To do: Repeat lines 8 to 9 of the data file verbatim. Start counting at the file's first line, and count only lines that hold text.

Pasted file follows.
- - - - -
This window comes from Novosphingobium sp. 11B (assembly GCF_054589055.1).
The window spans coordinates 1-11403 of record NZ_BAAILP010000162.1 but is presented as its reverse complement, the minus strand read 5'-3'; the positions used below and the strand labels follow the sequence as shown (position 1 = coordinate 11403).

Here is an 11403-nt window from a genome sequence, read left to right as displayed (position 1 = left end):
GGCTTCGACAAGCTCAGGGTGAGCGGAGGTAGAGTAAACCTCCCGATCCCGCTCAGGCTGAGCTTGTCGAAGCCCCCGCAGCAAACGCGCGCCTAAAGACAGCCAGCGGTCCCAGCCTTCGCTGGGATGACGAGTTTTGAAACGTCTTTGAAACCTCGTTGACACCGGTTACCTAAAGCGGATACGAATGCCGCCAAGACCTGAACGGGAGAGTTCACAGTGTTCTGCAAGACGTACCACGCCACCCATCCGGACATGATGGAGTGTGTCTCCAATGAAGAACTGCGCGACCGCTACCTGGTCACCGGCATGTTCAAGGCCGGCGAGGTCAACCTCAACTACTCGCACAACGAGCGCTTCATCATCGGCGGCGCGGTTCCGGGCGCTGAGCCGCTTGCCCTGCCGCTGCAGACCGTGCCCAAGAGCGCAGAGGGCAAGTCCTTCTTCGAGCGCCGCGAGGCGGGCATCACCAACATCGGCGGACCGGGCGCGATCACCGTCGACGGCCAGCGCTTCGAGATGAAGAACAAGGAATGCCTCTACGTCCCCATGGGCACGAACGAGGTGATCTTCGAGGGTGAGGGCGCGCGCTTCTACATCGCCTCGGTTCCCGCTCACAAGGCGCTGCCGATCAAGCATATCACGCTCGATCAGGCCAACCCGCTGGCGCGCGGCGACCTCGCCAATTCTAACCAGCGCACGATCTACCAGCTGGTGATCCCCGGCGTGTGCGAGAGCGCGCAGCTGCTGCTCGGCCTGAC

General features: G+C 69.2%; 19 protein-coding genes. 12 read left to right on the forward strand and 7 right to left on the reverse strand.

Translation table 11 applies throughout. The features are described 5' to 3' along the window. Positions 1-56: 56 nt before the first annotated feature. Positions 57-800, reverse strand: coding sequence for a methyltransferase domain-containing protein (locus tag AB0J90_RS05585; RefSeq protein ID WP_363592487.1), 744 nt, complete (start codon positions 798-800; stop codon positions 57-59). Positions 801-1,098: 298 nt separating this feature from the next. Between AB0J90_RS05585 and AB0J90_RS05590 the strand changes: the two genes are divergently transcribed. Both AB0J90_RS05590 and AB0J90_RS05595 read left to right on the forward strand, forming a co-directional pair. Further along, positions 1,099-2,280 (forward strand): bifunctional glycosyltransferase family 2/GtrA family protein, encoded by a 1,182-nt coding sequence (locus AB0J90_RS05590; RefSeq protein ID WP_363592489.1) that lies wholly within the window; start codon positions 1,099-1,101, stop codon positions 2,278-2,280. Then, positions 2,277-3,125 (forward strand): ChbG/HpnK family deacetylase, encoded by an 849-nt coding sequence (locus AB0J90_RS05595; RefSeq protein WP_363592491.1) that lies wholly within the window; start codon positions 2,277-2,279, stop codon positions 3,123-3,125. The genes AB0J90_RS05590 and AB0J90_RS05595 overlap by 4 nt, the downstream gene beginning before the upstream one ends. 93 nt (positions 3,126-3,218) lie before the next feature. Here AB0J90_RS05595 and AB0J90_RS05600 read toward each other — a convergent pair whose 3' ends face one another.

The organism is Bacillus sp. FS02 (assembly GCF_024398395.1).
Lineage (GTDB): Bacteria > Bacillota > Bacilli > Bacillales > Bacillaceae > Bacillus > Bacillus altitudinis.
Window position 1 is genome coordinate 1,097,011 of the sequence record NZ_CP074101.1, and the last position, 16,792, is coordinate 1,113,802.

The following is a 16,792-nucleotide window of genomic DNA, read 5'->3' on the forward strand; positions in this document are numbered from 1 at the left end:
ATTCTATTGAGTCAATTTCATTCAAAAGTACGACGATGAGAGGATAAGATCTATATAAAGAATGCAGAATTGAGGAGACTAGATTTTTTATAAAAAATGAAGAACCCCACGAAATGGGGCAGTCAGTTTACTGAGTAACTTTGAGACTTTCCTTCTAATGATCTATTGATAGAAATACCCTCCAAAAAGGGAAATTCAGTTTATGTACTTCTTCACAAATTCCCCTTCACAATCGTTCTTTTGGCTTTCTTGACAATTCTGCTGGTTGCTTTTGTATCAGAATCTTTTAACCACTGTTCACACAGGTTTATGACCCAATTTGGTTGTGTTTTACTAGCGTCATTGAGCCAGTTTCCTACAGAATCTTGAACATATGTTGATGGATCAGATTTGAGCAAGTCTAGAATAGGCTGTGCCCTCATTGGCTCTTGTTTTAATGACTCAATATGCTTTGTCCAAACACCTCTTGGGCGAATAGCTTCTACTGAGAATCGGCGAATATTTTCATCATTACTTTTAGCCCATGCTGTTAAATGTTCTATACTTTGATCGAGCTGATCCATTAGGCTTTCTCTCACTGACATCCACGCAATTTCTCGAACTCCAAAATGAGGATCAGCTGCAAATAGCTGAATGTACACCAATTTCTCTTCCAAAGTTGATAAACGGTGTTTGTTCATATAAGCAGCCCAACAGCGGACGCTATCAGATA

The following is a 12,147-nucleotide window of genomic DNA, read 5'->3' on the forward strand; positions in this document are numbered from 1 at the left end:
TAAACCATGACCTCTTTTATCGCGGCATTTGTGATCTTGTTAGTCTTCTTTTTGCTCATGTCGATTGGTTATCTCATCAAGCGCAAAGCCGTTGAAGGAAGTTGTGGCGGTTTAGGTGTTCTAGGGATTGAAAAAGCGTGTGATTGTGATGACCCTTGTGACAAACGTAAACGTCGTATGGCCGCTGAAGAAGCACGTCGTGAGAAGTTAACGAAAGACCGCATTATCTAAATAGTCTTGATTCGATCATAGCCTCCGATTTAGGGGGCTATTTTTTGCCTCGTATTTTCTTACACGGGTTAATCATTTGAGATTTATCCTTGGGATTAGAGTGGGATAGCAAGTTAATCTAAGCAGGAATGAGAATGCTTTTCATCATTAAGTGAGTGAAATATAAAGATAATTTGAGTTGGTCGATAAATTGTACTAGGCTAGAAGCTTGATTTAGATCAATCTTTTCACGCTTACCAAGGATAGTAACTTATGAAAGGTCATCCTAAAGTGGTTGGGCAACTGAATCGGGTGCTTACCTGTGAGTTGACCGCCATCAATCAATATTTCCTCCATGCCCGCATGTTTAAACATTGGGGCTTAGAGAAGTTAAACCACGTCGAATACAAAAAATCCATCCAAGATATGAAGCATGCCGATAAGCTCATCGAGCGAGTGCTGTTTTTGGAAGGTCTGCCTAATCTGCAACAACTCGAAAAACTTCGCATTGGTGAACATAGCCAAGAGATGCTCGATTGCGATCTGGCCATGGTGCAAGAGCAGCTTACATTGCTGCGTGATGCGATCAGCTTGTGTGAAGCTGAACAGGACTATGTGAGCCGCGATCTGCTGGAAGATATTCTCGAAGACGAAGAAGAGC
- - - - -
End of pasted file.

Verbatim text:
Lineage (GTDB): Bacteria > Bacillota > Bacilli > Bacillales > Bacillaceae > Bacillus > Bacillus altitudinis.
Window position 1 is genome coordinate 1,097,011 of the sequence record NZ_CP074101.1, and the last position, 16,792, is coordinate 1,113,802.